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Neglected skin cancers in the elderly population (EPOSTER: 5mins)

Presentation Description

Background: Advanced, neglected skin cancers are frequently seen in the elderly population. Denial is the most frequent reason for delay in the presentation for diagnosis and treatment of non-melanoma skin cancers, accounting for 70% of cases.1 Self-neglecting behaviours associated with dementia, alcoholism, depression and other mental illnesses, physical impairments and health illiteracy may also underlie advanced presentation of skin cancers in older adults.2,3 
 
Case: An 80-year-old nursing home resident with a history of moderate dementia presented for an influenza vaccination when he was noted to have a large 10 cm fungating lesion with rolled edges on his right chest. Histopathological examination from an incisional biopsy showed an ulcerated, moderately differentiated squamous cell carcinoma (SCC). The SCC was classified as high risk for metastasis given the depth of its invasion to subcutaneous fat and diameter of >2 cm. 
 
Discussion: Reasons for denial include factors relating to patients psychological unwillingness to accept the severity of their condition and the need for care.1 In some cases, denial may be indicative of a lack of recognition or understanding of the issue.1 Other factors that can lead to a delay in patients seeking medical advice include male sex, living alone, social and geographical isolation, multiple medical comorbidities, low socioeconomic status, inadequate hygiene, incorrect initial diagnosis and fear of treatment.46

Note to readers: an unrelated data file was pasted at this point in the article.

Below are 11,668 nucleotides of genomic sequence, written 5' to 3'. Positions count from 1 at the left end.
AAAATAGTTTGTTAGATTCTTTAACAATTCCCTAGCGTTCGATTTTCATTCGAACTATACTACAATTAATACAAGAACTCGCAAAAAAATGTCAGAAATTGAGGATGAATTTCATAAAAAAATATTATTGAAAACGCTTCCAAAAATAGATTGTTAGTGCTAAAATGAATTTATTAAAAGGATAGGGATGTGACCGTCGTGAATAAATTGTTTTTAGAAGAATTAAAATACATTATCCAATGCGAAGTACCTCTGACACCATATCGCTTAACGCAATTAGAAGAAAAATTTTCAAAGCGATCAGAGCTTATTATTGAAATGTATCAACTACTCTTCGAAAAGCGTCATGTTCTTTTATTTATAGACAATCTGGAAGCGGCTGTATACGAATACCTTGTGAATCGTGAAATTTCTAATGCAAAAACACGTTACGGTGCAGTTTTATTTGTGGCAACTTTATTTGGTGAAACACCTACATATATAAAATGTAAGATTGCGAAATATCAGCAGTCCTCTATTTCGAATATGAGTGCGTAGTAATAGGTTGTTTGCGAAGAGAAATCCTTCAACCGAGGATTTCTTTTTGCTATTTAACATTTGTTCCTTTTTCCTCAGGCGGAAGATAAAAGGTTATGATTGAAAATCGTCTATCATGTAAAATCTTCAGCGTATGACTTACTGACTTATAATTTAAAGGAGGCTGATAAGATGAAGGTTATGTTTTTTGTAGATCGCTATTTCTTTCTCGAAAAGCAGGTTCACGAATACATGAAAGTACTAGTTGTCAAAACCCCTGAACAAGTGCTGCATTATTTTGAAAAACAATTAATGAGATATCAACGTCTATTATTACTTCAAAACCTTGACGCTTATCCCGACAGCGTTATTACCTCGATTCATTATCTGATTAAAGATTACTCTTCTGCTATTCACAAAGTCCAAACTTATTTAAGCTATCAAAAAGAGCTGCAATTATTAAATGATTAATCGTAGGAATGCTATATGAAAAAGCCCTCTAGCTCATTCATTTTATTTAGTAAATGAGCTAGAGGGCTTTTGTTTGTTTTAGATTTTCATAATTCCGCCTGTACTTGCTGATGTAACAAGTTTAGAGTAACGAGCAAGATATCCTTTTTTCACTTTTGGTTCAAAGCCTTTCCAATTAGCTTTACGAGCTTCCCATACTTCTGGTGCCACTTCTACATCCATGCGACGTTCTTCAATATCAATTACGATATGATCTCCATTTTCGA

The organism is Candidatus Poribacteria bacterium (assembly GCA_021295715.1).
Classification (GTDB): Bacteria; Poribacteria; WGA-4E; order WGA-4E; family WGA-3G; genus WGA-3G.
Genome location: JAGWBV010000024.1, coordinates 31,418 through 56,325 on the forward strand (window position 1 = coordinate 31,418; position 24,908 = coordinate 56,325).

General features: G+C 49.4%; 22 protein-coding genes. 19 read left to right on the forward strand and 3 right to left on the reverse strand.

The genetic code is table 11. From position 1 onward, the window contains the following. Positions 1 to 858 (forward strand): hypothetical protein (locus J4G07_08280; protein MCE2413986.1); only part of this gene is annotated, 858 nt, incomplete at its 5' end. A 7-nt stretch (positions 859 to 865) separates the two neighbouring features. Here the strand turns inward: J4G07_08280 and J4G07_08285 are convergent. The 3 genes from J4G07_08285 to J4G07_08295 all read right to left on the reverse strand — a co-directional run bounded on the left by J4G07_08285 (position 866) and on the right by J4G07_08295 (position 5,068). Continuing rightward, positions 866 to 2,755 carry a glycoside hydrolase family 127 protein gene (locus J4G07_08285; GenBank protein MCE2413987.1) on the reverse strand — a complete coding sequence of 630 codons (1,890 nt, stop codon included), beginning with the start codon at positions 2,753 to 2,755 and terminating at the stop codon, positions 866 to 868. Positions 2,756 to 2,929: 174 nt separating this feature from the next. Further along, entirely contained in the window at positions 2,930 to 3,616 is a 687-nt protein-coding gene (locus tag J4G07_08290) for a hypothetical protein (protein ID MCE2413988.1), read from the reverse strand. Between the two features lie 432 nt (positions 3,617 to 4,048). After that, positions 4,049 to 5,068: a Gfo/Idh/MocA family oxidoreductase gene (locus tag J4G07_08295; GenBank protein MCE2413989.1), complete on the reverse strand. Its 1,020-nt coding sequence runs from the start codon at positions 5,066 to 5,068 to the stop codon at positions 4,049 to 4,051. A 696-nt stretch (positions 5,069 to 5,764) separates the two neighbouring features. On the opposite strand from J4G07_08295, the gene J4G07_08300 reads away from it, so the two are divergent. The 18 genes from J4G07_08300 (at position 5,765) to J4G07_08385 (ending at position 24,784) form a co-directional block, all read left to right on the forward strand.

Implications for practice: Knowledge of risk factors including self-neglecting behaviours associated with advanced presentation of skin cancers in the elderly population may enable prompter diagnosis and treatment of patients before more significant morbidity occurs. It is important that general practitioners are familiar with the consequences and management of advanced skin cancers in geriatric patients. The ceiling of care discussion with elderly patients and their families needs to carefully consider skin cancers such as this, which can lead to significant morbidity and untimely death. References 1. Alam M, Goldberg LH, Silapunt S, et al. Delayed treatment and continued growth of nonmelanoma skin cancer. J Am Acad Dermatol. 2011; 64(5): 839-48. doi: 10.1016/j.jaad.2010.06.028 1. Pavlou MP, Lachs MS. Could self-neglect in older adults be a geriatric syndrome? J Am Geriatr Soc. 2006; 54(5): 831-42. doi: 10.1111/j.1532-5415.2006.00661.x 2. Pavlou MP, Lachs MS. Self-neglect in older adults: a primer for clinicians. J Gen Intern Med. 2008; 23(11): 1841-46. doi: 10.1007/s11606-008-0717-7 3. Varga E, Korom I, Rasko Z, et al. Neglected basal cell carcinomas in the 21st century. J Skin Cancer. 2011; 392151. doi: 10.1155/2011/392151

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